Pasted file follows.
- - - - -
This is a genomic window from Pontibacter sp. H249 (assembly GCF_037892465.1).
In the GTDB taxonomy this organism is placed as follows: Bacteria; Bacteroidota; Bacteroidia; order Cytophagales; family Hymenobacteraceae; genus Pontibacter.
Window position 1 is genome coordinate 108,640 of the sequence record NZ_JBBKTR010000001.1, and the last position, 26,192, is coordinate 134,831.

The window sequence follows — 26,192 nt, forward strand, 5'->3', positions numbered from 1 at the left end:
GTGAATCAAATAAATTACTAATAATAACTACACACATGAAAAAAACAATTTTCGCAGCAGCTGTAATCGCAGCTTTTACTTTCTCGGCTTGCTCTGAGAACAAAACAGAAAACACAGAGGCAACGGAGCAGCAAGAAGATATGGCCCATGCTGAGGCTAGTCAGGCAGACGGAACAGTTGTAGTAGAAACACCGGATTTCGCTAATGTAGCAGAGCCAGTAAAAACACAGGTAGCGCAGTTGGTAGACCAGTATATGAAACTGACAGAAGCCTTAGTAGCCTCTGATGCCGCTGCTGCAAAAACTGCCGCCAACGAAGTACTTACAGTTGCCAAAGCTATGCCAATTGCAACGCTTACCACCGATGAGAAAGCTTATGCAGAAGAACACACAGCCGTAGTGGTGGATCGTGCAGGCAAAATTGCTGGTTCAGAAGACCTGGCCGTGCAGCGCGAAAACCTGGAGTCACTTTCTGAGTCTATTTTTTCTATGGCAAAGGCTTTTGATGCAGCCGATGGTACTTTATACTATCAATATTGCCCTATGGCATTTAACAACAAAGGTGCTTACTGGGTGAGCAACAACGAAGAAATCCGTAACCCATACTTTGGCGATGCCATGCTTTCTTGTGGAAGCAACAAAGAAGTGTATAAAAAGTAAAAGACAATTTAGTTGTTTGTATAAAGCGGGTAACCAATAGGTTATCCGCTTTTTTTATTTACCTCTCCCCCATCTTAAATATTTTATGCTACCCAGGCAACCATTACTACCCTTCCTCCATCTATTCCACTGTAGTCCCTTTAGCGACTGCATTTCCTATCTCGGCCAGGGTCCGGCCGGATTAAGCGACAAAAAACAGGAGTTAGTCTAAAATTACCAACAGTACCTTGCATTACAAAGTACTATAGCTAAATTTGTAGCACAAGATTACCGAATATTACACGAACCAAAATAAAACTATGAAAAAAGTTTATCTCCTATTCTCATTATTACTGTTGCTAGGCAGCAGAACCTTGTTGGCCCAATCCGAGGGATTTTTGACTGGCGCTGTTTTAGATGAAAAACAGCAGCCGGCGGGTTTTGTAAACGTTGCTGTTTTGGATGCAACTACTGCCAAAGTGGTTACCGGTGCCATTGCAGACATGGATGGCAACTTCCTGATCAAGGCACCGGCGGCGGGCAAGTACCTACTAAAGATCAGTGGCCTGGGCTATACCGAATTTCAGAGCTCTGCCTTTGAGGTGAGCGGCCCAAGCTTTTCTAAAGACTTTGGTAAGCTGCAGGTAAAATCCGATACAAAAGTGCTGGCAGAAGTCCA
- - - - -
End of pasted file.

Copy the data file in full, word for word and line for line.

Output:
This is a genomic window from Pontibacter sp. H249 (assembly GCF_037892465.1).
In the GTDB taxonomy this organism is placed as follows: Bacteria; Bacteroidota; Bacteroidia; order Cytophagales; family Hymenobacteraceae; genus Pontibacter.
Window position 1 is genome coordinate 108,640 of the sequence record NZ_JBBKTR010000001.1, and the last position, 26,192, is coordinate 134,831.

The window sequence follows — 26,192 nt, forward strand, 5'->3', positions numbered from 1 at the left end:
GTGAATCAAATAAATTACTAATAATAACTACACACATGAAAAAAACAATTTTCGCAGCAGCTGTAATCGCAGCTTTTACTTTCTCGGCTTGCTCTGAGAACAAAACAGAAAACACAGAGGCAACGGAGCAGCAAGAAGATATGGCCCATGCTGAGGCTAGTCAGGCAGACGGAACAGTTGTAGTAGAAACACCGGATTTCGCTAATGTAGCAGAGCCAGTAAAAACACAGGTAGCGCAGTTGGTAGACCAGTATATGAAACTGACAGAAGCCTTAGTAGCCTCTGATGCCGCTGCTGCAAAAACTGCCGCCAACGAAGTACTTACAGTTGCCAAAGCTATGCCAATTGCAACGCTTACCACCGATGAGAAAGCTTATGCAGAAGAACACACAGCCGTAGTGGTGGATCGTGCAGGCAAAATTGCTGGTTCAGAAGACCTGGCCGTGCAGCGCGAAAACCTGGAGTCACTTTCTGAGTCTATTTTTTCTATGGCAAAGGCTTTTGATGCAGCCGATGGTACTTTATACTATCAATATTGCCCTATGGCATTTAACAACAAAGGTGCTTACTGGGTGAGCAACAACGAAGAAATCCGTAACCCATACTTTGGCGATGCCATGCTTTCTTGTGGAAGCAACAAAGAAGTGTATAAAAAGTAAAAGACAATTTAGTTGTTTGTATAAAGCGGGTAACCAATAGGTTATCCGCTTTTTTTATTTACCTCTCCCCCATCTTAAATATTTTATGCTACCCAGGCAACCATTACTACCCTTCCTCCATCTATTCCACTGTAGTCCCTTTAGCGACTGCATTTCCTATCTCGGCCAGGGTCCGGCCGGATTAAGCGACAAAAAACAGGAGTTAGTCTAAAATTACCAACAGTACCTTGCATTACAAAGTACTATAGCTAAATTTGTAGCACAAGATTACCGAATATTACACGAACCAAAATAAAACTATGAAAAAAGTTTATCTCCTATTCTCATTATTACTGTTGCTAGGCAGCAGAACCTTGTTGGCCCAATCCGAGGGATTTTTGACTGGCGCTGTTTTAGATGAAAAACAGCAGCCGGCGGGTTTTGTAAACGTTGCTGTTTTGGATGCAACTACTGCCAAAGTGGTTACCGGTGCCATTGCAGACATGGATGGCAACTTCCTGATCAAGGCACCGGCGGCGGGCAAGTACCTACTAAAGATCAGTGGCCTGGGCTATACCGAATTTCAGAGCTCTGCCTTTGAGGTGAGCGGCCCAAGCTTTTCTAAAGACTTTGGTAAGCTGCAGGTAAAATCCGATACAAAAGTGCTGGCAGAAGTCCA